-(some number).  When an Ability Mod has a positive cost, it is an Advantage
and factors into the cost of an ability accordingly.  When an Ability Mod has
a negative cost, it is a Limitation and factors into the cost of an ability
IGNORING the negative sign.  The negative sign ONLY tells you you'l be dividing
with this value at some point.


Yeah, any ability can theoretically be bought for negative points (that is,
you gets Construction Points BACK for buying them); you simply invert the
effect so it sucks for you instead of your enemy.  Any abilty you do this with
is called a Disadvantage. Though, I'm not sure how things like Combat Piloting,
Skill, and Movement would work against you, so the options are rather slim
right now.  This is just built in for any abilities someone cooks up.

Just remember that when doing so, anything that would be an Advantage
normally factors in as a Limitation intstead and vice versa.


For anything that would require a use rating (like, say, Attack Damage), the Use
Rating is equal to how many levels you bought in that Ability.  If you buy
2d6 of Attack, for instance, you bought 1/2d6 _four_ times, so the use rating
is 4.


1/2d6 are one half of 1d6. That is, roll 1d6 and divide it by 2 and round or do
whatever you feel comfortable with.  The rolling Sixes rule still applies: any
6 that comes up on 1/2d6 gets you another roll of 1/2d6.  The six still counted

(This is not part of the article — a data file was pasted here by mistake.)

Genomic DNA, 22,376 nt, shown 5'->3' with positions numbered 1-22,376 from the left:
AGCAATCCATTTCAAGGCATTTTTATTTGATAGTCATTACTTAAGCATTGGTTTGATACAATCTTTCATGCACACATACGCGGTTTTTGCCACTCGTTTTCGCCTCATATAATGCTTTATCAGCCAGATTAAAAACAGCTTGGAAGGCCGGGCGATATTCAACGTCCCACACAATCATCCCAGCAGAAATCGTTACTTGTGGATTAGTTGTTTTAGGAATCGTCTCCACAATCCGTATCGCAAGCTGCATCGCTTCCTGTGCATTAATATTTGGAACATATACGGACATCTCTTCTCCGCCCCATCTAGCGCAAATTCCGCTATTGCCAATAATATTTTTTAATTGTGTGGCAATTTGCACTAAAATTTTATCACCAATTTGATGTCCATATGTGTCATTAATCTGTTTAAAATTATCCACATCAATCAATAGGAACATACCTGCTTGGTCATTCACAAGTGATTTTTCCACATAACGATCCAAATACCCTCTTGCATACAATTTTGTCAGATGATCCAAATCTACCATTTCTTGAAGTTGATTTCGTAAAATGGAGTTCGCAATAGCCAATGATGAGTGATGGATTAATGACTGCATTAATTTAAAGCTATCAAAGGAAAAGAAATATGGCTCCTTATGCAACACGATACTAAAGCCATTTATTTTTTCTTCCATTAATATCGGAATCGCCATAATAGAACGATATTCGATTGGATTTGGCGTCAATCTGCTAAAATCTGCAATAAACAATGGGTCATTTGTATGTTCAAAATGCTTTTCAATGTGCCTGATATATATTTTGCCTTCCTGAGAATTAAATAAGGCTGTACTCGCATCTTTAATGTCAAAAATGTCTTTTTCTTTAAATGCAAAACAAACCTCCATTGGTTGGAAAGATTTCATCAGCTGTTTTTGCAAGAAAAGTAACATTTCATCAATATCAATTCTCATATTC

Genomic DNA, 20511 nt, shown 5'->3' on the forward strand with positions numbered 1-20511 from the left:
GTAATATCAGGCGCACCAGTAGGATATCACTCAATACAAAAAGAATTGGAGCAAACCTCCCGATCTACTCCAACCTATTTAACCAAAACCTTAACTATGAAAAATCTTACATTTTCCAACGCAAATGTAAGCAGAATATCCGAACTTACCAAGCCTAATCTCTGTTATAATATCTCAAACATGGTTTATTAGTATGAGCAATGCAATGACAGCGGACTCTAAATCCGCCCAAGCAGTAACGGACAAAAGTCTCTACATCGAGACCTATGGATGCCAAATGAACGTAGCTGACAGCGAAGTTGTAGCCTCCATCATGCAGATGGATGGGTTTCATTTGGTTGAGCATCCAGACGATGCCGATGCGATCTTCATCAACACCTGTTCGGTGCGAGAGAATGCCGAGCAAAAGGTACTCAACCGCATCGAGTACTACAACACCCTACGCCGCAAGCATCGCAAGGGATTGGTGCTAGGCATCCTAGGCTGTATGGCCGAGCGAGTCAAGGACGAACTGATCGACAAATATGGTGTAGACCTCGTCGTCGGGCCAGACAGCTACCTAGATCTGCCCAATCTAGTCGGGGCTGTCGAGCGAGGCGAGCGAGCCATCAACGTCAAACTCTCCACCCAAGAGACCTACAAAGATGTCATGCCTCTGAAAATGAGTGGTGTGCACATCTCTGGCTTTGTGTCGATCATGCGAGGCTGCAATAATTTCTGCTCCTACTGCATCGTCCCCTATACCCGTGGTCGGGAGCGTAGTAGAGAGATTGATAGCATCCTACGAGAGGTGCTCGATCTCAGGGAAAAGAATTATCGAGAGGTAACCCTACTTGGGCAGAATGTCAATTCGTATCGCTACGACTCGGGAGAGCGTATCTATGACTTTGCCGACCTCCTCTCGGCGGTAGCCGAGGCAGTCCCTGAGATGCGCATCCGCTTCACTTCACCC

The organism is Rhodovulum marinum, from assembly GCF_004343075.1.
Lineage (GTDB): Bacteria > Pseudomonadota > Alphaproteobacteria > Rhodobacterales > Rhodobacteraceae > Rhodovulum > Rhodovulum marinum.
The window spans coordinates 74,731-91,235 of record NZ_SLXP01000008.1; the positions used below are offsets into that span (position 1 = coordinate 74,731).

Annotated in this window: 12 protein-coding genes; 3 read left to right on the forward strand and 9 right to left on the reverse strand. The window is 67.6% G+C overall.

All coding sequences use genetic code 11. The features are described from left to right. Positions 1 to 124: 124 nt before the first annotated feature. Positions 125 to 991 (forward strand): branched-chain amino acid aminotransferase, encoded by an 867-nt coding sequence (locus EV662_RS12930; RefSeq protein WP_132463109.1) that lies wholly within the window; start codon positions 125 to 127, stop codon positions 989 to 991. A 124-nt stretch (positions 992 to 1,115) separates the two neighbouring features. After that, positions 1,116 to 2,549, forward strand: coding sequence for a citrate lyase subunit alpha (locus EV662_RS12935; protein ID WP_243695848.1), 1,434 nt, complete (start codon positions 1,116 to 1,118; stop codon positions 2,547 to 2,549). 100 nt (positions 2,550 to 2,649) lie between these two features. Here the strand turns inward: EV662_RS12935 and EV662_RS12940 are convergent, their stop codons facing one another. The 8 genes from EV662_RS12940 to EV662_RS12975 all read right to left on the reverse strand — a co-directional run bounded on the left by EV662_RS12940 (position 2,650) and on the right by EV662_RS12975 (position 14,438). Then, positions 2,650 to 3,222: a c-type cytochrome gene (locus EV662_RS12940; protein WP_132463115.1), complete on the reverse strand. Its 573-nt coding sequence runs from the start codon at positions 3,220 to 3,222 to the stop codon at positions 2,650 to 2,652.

as 3, though.

When you buy multiples of 1/2d6, just collapse them into full d6 and a remainder
of 1/2d6 if there is one.  Like this: 7x1/2d6 = 3(1/2)d6. Is that statistically
the same thing?  No, not at all, actually.  Not as bad as it could be, but it
isn't the same.

Rough die equivalents:

1/2d6 ~ a flat 2

1d6 = 1d6
1d8,1d10 ~ 1(1/2)d6
1d12 ~ 2d6

the ass

Combat Piloting
Multi Attack
Roll Mod

Armor Piercing
Awesome Fluff
Context Is Everything
Does Knockback
Hard to Use
Line of Sight
Requires Skill
Specify Target Type


Cost: 2 CP for 1/2d6 OR 2 Armor

Cost: 2 CP for 1/2d6, CC Damage.

Cost: 1 CP for being able to drive and chew gum at the same time

Cost: 15 CP to do a crazy Hollywood action stunt.

--Vaiant Roll Rule--
For each narative modifier you add +1d6 of Epic Dice to your Feat roll.
For each narative modifier the opposing player adds to their complementary
disaster version of the stunt, +1d6 FAIL dice.

Cost: (1+SL) CP for 2" movement, (2+SL) for 2" flying.

Cost: 5 CP for each additional attack the unit can make per Action Phase.

Cost: Varies

Add a +/-1 to a specific type of roll.  Cost is per the type of roll; if you
want to boost or penalize more than one type at the same time, just add the costs
together.  The maximum you can boost a roll by is +/-5.

| Roll Type                  | Cost |
| Feat                       |  5   |
| Skill                      |  3   |
| Armor, MOM, POP, or Attack |  1   |

Cost: 2^(N-1) for (N/2)d6 of Skill

| Skill Dice | Cost |
|  1d6       |  1   |
|  1(1/2)d6  |  2   |
|  2d6       |  4   |
|  2(1/2)d6  |  8   |



Buy Area of Effect rules for an ability.  Base primary area of effect (PAE) is 2"
of radius or width, depending on the area type purchased.  Full effect dice in the
PAE, remove the lowest die for each 1" further away after that.

Use AOE for explosions, lasers, shotguns, and flame throwers.

| Element of AOE               | Cost        |
| Purchase AOE, base PAE of 2" |  +1         |
| Line of length N x 3"        |  +(1/2 x N) |
| Circle                       |  +1         |
|(N x 45) degree cone          |  +(1/8 x N) |
|(or largest finger cone you   |             |
| can make)                    |             |
| +1" to PAE                   |  +1         |